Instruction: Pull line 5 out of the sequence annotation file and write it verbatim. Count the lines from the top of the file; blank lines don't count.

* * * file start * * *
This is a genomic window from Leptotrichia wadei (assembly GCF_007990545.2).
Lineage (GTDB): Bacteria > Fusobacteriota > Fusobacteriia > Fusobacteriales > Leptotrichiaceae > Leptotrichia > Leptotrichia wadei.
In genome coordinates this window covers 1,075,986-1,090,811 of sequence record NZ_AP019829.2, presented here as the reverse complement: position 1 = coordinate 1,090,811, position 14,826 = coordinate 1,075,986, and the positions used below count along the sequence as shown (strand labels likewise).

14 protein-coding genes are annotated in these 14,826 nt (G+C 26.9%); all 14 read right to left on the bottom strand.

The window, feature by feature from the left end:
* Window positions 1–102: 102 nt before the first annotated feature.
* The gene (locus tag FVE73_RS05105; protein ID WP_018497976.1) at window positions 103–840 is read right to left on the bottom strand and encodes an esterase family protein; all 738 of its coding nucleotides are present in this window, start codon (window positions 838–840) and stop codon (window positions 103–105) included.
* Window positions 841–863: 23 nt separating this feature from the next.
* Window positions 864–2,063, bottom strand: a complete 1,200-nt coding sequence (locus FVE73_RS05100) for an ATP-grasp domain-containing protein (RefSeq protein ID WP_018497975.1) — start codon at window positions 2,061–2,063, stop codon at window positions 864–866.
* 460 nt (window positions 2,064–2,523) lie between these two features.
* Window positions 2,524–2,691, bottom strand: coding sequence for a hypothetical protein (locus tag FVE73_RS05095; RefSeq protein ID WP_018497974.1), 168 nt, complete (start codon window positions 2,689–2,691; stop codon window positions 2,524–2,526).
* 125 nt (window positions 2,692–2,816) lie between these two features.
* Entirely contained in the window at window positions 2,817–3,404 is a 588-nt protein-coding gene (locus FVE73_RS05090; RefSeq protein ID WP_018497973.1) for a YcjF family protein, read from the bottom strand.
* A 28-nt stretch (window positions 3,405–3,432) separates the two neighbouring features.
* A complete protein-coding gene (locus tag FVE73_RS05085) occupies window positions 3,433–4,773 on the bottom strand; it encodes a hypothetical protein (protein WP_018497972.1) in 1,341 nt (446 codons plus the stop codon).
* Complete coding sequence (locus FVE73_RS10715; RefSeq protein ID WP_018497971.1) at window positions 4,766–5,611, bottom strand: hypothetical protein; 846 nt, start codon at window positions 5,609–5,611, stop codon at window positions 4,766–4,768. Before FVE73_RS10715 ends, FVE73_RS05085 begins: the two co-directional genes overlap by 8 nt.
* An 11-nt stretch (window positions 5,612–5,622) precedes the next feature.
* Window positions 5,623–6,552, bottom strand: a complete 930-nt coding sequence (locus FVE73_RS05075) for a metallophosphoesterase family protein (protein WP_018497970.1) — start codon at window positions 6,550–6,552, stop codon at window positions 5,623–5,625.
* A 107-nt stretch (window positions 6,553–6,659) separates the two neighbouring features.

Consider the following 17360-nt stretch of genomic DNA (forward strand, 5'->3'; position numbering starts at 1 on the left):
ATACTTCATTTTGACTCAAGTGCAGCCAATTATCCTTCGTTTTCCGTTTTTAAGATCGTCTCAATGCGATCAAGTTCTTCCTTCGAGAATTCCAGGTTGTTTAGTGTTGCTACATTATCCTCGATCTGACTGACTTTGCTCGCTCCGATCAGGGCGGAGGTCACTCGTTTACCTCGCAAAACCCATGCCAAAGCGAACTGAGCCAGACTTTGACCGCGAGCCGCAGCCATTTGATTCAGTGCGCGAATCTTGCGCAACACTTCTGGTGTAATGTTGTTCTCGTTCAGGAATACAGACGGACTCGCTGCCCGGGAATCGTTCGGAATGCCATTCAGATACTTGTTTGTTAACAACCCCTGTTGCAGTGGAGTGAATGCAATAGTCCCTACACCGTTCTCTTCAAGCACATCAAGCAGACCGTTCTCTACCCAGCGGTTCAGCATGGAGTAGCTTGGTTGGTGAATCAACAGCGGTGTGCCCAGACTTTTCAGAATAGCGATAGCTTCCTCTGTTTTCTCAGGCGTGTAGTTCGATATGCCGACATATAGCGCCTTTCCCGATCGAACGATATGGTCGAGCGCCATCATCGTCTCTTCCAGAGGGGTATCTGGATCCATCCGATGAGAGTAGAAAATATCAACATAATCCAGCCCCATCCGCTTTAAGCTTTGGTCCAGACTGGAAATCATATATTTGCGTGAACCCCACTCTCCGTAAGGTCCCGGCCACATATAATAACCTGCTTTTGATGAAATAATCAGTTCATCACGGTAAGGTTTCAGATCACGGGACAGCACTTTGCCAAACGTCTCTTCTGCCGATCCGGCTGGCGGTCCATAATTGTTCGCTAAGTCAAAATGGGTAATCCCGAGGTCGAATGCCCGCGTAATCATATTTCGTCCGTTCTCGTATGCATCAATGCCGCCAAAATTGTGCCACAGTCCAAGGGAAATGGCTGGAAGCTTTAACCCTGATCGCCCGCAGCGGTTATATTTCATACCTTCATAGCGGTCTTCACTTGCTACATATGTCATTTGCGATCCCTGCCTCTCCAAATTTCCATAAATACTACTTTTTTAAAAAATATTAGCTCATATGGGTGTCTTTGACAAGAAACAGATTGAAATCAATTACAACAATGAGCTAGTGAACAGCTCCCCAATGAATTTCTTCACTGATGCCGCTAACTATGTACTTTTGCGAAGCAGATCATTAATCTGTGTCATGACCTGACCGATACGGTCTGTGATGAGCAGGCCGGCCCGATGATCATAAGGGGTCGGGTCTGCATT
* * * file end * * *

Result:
The window, feature by feature from the left end: